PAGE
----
Beyond the high premia, is this policy sustainable? I guess it depends on how many new foreign liabilities are being created–relative to existing liabilities (present and future large non-oil current account deficits Venezuela is used to, current debt–including the Chinese one) and assets (current and future oil revenues, reserves, all those misterious forex funds the government supposedly has). IMHO, given how the government and venezuelans have gotten used to living off the fat of the land, I think we are headed toward a balance of payment crisis. Even if (unless?) oil shoots to 150 dollars a barrel… There is no way the government is going to revert this policy now that we’re already in 2012 campaign mode.

  6. OK, did not have to do the work, somebody keeps track. The total amount of dedicated EM market $ bond funds is US$ 46 billion and another US$ 26 billion in “blended”. If you assume 50% in the blended, the total is US$ 59 billion. This leaves out non-dedicated funds, but you can see that a US$ 3 billion issue by Venezuela is a large issue, thus the sequential issuance (12.15 billion since last summer) is simply HUGE for markets to absorb.

  7. Thanks moctavio. I’m suprised by the small size of the EM market; I guess only a handful of EMs issue debt (twenty, thirty?) in international capital markets.

    That said, I would expect there to be quite a bit of appetite for EM debt right now: US interest rates are low, liquidity is abundant, capital flows are rushing into all emerging markets. The fact that, in this environment, the government is quickly running up against a very downward sloping demand curve for its debt is further proof the current exchange rate policy is clearly not sustainable. At what premium is Giordani going to realize this policy is insane? I mean, this policy would not be sustainable even if the government had a US$ 100 billion in reserves: losing dollars at such pace is a clear sign the currency is way off.

    Also, the fact that an oil producing country–which has received hundreds of millions of dollars of FX revenue in the last decade–doesnt have enough reserves to support its fixed exchange rate regime and must resort to expensive debt to do the job would send a chill down the spine of any rational foreign investor.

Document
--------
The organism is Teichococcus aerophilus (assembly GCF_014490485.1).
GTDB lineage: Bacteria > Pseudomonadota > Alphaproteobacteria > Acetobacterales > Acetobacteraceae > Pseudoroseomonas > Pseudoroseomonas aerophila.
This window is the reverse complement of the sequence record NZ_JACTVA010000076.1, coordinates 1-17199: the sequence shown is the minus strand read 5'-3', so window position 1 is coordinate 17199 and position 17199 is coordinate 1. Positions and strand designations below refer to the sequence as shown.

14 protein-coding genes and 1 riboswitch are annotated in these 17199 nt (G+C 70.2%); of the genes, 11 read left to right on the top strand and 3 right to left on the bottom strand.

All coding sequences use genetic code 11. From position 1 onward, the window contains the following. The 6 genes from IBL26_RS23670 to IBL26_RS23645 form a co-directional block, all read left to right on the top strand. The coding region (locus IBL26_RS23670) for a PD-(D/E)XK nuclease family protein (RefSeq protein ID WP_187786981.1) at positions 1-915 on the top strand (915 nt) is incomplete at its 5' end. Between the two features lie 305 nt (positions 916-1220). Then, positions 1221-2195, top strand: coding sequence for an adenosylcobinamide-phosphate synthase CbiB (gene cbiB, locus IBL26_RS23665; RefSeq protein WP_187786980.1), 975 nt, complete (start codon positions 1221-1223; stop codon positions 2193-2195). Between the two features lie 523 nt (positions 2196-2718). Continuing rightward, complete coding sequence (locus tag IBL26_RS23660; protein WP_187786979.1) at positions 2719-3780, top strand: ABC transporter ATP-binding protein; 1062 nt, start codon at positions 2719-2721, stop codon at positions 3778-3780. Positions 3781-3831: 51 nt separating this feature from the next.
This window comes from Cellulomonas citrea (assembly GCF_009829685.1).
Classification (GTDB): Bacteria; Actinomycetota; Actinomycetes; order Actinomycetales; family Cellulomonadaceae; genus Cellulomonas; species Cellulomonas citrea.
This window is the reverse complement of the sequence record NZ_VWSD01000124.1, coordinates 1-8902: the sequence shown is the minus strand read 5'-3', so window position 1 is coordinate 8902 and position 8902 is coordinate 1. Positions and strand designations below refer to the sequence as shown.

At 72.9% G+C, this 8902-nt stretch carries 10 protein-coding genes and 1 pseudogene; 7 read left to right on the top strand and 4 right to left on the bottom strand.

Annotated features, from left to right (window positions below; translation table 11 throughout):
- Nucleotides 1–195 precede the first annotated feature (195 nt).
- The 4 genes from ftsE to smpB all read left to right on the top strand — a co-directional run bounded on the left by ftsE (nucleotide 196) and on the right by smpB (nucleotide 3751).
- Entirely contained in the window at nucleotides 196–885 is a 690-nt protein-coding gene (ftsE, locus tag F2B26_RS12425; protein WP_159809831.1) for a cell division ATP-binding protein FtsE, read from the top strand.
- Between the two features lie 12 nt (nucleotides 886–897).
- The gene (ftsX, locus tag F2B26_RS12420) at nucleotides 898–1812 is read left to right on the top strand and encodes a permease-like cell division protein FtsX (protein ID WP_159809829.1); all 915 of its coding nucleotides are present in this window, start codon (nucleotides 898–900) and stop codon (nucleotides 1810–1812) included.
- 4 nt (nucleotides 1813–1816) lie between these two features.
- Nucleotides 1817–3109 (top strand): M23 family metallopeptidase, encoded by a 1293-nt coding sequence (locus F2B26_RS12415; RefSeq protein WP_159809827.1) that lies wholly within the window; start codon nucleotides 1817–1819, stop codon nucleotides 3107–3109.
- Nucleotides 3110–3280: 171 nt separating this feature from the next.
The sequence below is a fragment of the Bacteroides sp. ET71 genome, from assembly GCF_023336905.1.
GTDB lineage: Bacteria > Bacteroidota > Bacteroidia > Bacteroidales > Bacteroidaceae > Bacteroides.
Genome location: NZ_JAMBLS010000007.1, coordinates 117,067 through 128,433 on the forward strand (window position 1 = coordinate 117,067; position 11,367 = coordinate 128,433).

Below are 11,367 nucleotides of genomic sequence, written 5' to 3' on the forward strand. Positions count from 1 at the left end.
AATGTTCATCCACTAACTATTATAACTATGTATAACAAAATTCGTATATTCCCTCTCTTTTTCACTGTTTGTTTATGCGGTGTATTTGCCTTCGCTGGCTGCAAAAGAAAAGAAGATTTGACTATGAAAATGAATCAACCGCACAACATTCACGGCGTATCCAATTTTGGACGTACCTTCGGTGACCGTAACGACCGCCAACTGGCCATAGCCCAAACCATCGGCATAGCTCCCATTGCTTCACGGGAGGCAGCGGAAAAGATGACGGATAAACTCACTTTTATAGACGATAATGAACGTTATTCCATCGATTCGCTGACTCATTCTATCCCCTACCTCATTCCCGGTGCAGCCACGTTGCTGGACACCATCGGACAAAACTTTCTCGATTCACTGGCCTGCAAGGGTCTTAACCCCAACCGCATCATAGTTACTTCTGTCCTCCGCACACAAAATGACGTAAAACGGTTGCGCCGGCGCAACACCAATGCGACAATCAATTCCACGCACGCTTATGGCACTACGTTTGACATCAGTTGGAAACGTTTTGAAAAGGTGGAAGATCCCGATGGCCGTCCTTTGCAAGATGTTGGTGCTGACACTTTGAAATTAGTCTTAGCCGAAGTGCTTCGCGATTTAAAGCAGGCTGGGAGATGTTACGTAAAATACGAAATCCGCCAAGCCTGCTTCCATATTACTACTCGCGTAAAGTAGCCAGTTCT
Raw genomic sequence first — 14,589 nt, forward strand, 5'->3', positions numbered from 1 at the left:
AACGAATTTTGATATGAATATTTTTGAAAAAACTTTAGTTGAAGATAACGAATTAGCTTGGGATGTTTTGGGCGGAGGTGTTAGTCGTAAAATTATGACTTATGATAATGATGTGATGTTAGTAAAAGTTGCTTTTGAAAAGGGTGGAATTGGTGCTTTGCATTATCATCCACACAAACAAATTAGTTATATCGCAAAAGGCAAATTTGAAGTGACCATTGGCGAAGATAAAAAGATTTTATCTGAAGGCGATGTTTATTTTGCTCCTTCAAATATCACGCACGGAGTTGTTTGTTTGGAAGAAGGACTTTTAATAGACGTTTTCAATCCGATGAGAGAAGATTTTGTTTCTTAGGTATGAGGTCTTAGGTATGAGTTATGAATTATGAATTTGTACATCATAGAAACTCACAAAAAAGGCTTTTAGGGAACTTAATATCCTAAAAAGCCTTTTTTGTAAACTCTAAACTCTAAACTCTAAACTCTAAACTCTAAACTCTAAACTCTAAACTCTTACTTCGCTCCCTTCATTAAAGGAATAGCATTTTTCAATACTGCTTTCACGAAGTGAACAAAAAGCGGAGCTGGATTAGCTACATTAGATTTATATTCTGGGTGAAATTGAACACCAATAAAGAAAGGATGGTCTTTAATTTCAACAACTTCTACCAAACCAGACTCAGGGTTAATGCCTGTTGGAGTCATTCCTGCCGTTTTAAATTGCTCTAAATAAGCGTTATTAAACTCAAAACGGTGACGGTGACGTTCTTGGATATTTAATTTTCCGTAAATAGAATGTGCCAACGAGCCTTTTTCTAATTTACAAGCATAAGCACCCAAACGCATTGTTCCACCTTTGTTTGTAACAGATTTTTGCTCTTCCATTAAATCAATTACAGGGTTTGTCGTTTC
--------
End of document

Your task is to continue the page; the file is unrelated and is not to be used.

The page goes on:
8. And they don’t issue as often either. To give you an idea, Brazil’s bond’s in US$ are about 47 billion, Ukraine 8 billion, Colombia 15 billion, Indonesia 17 billion and Argentina 59, with most maturities in 2030-on. Republic+PDVSA is 52.

  9. Raspando la olla y que el que venga luego que resuelva…

    It should be sending the chills to Venezuelians and opposition leaders, but somehow, they are all bus fighting over primarias and 2012 elections…

  10. Rafael: Perhaps a better way of doing it is rather than use the data on funds, look at the nominal value of all bonds in the index, it may be more realistic. The nominal value of all bonds in the EMBI Index is 37 billion and Venezulea is 7.4% of that or US$ 27 billion. That means, that a 3 billion dollar issue is 10% of Venezuela’s existing weight in the index, that seems like a lot to issue at once.

  11. I’m not sure I understand this.

    Someone who has bolivars (B) wants dollars ($). Venezuela’s currency regulations prohibit exchanging B for $, except as permitted by CADIVI, which sells $ for B to persons holding quotas (i.e. people with chavista connections).

    Anyone else must buy a Venezuela government bond denominated in B. This bond can be then be sold for $. But why would anyone exchange $ for such a bond? Interest and principal come in B, and B can’t be turned into $. If B could be used to buy goods which could be exported and sold for $, maybe.

    But the only real exportable good in Venezuela is oil, and I don’t think PDVSA will sell oil for B.

    Anyone who pays $ for a B bond is betting that someday B will be convertible to $. What’s the discounted value of that expectation? 50%?

  12. muchas gracias y muy interresante – the spread over US treasury implied by dollar denominated 10 yr bond just looks too high versus, say Peru, which one is mispriced?